January 24, 2007
President John C. Hitt
University of Central Florida
Office of the President
Orlando, Florida 32816
Sent via U.S. Mail and Facsimile (407-823-2264)
Dear President Hitt:
FIRE is disappointed to write to the University of Central Florida (UCF) once again to express our concern about the state of liberty on your campus. As you know, FIRE wrote to you on November 1, 2006 to protest UCF’s unconstitutional “free speech zone” policy that was twice used to shut down protests by Students for a Democratic Society (SDS). We write today because UCF has not yet begun to revise its speech zone policy and because we have learned of the existence of another policy quarantining free speech to an area even smaller than that designated by the Golden Rule.
SDS members Patrick DeCarlo and Eric Eingold report to FIRE that on January 10, they held a “Free Store” in the brick mall area between the John T. Washington Center and the Student Union—an area well within the Golden Rule’s designated “Free Assembly Area.” SDS regularly holds the “Free Store” to protest what they see as the consumerism of “Union Market Day,” an event occurring every Wednesday in front of the Student Union in which vendors set up tables to sell goods to students. DeCarlo and Eingold report that on January 10, campus police disbanded the SDS event and cited not the Golden Rule’s “Free Assembly Areas” policy, but the Student Union’s “Free Assembly Areas” policy.
In contradiction to the Golden Rule policy (Section 16.F.1.b), which describes the free speech zone near the Student Union as “the brick mall area between the John T. Washington Center and the Student Union,” the Student Union’s “Free Assembly Areas” policy states that:
The free speech area nearest to the Student Union is situated as follows: the Brick Mall area between the John T. Washington Center and the Student Union as bounded on the West side by the Student Union loading dock and East by the colored sidewalk crossing the Brick Mall near the entrance to the Union.
The maintenance and enforcement of inconsistent rules governing free assembly on campus make UCF’s policies not only unconstitutional—as FIRE’s previous letter detailed—but vague, contradictory, and confusing. Not only are UCF students banned from assembling and engaging in speech anywhere on the UCF campus, but they are apparently left to question which areas within the free speech zones are open to them.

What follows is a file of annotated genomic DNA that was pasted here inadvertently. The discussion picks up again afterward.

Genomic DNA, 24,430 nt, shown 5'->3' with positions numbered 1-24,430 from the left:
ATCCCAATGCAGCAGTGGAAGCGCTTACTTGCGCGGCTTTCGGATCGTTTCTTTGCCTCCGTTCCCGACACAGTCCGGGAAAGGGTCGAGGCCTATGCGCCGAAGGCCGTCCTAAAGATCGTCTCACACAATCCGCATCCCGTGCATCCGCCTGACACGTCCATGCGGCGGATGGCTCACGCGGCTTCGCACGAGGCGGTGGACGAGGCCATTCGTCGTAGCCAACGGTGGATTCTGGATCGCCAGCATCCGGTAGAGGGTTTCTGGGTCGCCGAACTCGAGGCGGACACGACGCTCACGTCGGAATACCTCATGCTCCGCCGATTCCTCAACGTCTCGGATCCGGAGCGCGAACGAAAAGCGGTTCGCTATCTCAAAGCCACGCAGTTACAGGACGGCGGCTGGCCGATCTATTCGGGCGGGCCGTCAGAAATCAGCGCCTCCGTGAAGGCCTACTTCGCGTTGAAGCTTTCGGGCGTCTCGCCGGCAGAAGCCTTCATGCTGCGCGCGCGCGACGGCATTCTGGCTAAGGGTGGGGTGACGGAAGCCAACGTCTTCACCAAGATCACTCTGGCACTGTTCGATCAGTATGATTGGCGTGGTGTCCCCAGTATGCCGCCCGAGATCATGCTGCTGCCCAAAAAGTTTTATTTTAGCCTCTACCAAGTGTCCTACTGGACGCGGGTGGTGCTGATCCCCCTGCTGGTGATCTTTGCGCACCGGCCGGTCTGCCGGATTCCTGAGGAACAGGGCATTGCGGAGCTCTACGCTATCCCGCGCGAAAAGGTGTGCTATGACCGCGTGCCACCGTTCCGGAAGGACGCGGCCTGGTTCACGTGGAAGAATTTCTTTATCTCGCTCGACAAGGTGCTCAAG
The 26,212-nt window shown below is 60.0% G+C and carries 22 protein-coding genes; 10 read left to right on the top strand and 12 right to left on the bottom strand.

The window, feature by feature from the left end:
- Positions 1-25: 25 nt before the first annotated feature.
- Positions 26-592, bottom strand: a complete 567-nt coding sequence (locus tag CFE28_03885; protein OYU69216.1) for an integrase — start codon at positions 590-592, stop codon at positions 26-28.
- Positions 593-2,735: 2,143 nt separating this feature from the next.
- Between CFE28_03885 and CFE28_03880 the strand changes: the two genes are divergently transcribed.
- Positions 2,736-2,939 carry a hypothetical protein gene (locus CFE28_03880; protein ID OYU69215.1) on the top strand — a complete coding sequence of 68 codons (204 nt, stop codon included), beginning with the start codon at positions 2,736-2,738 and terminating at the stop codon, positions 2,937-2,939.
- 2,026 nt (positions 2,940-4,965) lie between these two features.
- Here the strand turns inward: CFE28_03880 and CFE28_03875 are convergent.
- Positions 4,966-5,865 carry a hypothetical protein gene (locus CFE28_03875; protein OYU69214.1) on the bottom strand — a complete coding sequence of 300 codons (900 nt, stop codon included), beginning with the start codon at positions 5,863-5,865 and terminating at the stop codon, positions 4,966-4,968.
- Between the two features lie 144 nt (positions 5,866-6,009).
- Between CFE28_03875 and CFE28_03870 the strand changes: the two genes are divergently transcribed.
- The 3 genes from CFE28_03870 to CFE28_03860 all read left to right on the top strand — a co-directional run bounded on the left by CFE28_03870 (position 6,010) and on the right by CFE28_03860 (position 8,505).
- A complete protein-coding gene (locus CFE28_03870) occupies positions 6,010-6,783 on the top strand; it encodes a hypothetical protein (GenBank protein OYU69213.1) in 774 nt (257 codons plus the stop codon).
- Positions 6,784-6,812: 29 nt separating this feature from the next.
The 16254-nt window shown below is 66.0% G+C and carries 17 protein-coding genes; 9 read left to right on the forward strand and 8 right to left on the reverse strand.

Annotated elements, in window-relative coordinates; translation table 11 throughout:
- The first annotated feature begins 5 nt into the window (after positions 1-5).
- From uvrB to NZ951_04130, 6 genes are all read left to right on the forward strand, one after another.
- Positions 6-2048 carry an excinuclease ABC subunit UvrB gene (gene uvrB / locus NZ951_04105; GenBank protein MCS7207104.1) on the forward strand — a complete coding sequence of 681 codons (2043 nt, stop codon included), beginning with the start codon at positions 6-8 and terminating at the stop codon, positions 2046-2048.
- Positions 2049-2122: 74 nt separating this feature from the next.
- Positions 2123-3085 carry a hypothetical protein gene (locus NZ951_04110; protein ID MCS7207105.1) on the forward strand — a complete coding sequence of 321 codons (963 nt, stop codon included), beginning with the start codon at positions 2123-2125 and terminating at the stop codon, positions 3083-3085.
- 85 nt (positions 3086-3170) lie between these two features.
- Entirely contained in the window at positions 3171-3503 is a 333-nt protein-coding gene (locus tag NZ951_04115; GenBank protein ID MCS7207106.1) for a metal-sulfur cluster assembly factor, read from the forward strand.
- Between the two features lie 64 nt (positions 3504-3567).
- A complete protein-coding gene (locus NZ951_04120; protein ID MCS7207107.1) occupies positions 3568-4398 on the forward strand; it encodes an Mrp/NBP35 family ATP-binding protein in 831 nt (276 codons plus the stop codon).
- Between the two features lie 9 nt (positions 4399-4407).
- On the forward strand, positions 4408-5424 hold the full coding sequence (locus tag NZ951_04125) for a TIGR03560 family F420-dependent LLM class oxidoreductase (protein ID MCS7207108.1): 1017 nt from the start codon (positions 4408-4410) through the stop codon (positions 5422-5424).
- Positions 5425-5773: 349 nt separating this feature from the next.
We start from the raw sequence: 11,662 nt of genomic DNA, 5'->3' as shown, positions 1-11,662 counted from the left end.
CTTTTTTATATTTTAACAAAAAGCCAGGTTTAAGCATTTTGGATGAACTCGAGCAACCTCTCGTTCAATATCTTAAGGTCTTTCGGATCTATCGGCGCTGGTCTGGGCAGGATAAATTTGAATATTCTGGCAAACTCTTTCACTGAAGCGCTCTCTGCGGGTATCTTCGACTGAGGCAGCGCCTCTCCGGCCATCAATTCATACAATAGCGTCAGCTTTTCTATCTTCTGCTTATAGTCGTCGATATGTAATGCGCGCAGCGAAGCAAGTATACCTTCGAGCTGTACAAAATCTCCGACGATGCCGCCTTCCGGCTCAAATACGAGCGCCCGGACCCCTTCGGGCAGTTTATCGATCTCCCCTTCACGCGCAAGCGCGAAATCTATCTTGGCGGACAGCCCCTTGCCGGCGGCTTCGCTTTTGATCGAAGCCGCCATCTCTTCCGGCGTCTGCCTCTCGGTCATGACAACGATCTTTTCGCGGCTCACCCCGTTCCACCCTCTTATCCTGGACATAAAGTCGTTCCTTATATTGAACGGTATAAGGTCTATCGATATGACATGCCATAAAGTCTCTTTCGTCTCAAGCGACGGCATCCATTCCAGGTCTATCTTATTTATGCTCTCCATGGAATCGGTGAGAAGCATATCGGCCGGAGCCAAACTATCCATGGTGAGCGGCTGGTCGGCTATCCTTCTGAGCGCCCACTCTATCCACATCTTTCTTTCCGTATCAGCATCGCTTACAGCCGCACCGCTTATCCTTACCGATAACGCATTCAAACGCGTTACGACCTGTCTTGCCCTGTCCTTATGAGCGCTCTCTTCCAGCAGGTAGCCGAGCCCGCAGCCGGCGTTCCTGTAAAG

The double policies governing free speech on campus highlight the absurdity of UCF’s practice of restricting free speech only to certain designated areas of campus. How many more obscure policies exist that limit student assembly? If university administrators, campus police, and university policymakers cannot agree on which areas of campus are open to student expression, then how can students be expected to follow the university’s rules?
FIRE’s November 1 letter detailed relevant case law declaring restrictive “free speech zones” unconstitutional on public campuses. In Roberts v. Haragan, 346 F. Supp. 2d 853 (N.D. Tex. 2004), for example, a federal court held that “to the extent [that a] campus has park areas, sidewalks, streets, or other similar common areas, these areas are public forums, at least for the University’s students, irrespective of whether the University has so designated them or not.”
FIRE has successfully challenged free speech zones at universities across the nation, including at West Virginia University, Seminole Community College, Citrus College, the University of North Carolina at Greensboro, the University of Nevada at Reno, and Texas Tech University. In all of these cases, the institutions challenged have either decided to open up the public areas of their campuses to expressive activities or have been forced by a court to do so.
FIRE sincerely hopes the University of Central Florida will consider the legal precedent along with the moral ramifications of infringing upon the fundamental rights of UCF students engaged in a peaceful protest. FIRE will continue to oppose UCF’s unconstitutional and contradictory “free speech zone” policies until UCF opens its campus to the free speech and assembly of its students.
We request a response on this matter by February 7, 2007.
Director of Legal and Public Advocacy